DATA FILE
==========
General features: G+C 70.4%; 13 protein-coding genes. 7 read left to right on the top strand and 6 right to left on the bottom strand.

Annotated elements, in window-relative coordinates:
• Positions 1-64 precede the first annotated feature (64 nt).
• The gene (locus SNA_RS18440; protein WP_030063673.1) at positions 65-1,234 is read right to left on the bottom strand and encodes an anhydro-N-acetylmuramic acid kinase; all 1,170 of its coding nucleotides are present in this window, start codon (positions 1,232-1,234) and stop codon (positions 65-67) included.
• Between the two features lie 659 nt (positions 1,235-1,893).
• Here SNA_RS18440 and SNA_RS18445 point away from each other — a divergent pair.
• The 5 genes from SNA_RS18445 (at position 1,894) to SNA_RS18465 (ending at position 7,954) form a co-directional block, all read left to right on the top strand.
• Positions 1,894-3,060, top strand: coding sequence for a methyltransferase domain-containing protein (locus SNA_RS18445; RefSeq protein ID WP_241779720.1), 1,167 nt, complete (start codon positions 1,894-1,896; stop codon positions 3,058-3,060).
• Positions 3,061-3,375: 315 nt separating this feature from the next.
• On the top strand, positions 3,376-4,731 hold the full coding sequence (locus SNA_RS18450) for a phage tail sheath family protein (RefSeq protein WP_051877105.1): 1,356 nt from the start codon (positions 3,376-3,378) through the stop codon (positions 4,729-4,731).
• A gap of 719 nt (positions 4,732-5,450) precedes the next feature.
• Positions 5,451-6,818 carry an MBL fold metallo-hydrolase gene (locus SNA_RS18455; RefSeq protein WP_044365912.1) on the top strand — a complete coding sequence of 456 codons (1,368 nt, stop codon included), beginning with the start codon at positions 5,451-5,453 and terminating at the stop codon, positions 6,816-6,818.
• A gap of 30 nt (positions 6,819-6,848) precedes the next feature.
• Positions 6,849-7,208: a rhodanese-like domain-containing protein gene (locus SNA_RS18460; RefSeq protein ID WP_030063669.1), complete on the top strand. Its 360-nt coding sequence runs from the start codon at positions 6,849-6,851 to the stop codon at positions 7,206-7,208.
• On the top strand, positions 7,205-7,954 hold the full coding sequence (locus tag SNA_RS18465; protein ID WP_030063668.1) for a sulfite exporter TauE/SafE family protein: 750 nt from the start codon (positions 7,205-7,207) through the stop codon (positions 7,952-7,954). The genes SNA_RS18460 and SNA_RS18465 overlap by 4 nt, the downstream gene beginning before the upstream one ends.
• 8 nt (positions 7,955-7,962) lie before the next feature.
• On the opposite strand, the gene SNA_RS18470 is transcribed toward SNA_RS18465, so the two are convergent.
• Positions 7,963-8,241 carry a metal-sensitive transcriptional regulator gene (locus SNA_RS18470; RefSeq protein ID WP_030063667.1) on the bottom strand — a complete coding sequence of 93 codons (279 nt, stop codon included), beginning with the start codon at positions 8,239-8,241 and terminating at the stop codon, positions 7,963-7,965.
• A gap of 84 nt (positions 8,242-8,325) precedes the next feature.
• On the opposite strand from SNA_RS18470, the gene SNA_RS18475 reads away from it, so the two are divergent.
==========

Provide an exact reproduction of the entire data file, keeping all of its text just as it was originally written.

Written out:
General features: G+C 70.4%; 13 protein-coding genes. 7 read left to right on the top strand and 6 right to left on the bottom strand.

Annotated elements, in window-relative coordinates:
• Positions 1-64 precede the first annotated feature (64 nt).
• The gene (locus SNA_RS18440; protein WP_030063673.1) at positions 65-1,234 is read right to left on the bottom strand and encodes an anhydro-N-acetylmuramic acid kinase; all 1,170 of its coding nucleotides are present in this window, start codon (positions 1,232-1,234) and stop codon (positions 65-67) included.
• Between the two features lie 659 nt (positions 1,235-1,893).
• Here SNA_RS18440 and SNA_RS18445 point away from each other — a divergent pair.
• The 5 genes from SNA_RS18445 (at position 1,894) to SNA_RS18465 (ending at position 7,954) form a co-directional block, all read left to right on the top strand.
• Positions 1,894-3,060, top strand: coding sequence for a methyltransferase domain-containing protein (locus SNA_RS18445; RefSeq protein ID WP_241779720.1), 1,167 nt, complete (start codon positions 1,894-1,896; stop codon positions 3,058-3,060).
• Positions 3,061-3,375: 315 nt separating this feature from the next.
• On the top strand, positions 3,376-4,731 hold the full coding sequence (locus SNA_RS18450) for a phage tail sheath family protein (RefSeq protein WP_051877105.1): 1,356 nt from the start codon (positions 3,376-3,378) through the stop codon (positions 4,729-4,731).
• A gap of 719 nt (positions 4,732-5,450) precedes the next feature.
• Positions 5,451-6,818 carry an MBL fold metallo-hydrolase gene (locus SNA_RS18455; RefSeq protein WP_044365912.1) on the top strand — a complete coding sequence of 456 codons (1,368 nt, stop codon included), beginning with the start codon at positions 5,451-5,453 and terminating at the stop codon, positions 6,816-6,818.
• A gap of 30 nt (positions 6,819-6,848) precedes the next feature.
• Positions 6,849-7,208: a rhodanese-like domain-containing protein gene (locus SNA_RS18460; RefSeq protein ID WP_030063669.1), complete on the top strand. Its 360-nt coding sequence runs from the start codon at positions 6,849-6,851 to the stop codon at positions 7,206-7,208.
• On the top strand, positions 7,205-7,954 hold the full coding sequence (locus tag SNA_RS18465; protein ID WP_030063668.1) for a sulfite exporter TauE/SafE family protein: 750 nt from the start codon (positions 7,205-7,207) through the stop codon (positions 7,952-7,954). The genes SNA_RS18460 and SNA_RS18465 overlap by 4 nt, the downstream gene beginning before the upstream one ends.
• 8 nt (positions 7,955-7,962) lie before the next feature.
• On the opposite strand, the gene SNA_RS18470 is transcribed toward SNA_RS18465, so the two are convergent.
• Positions 7,963-8,241 carry a metal-sensitive transcriptional regulator gene (locus SNA_RS18470; RefSeq protein ID WP_030063667.1) on the bottom strand — a complete coding sequence of 93 codons (279 nt, stop codon included), beginning with the start codon at positions 8,239-8,241 and terminating at the stop codon, positions 7,963-7,965.
• A gap of 84 nt (positions 8,242-8,325) precedes the next feature.
• On the opposite strand from SNA_RS18470, the gene SNA_RS18475 reads away from it, so the two are divergent.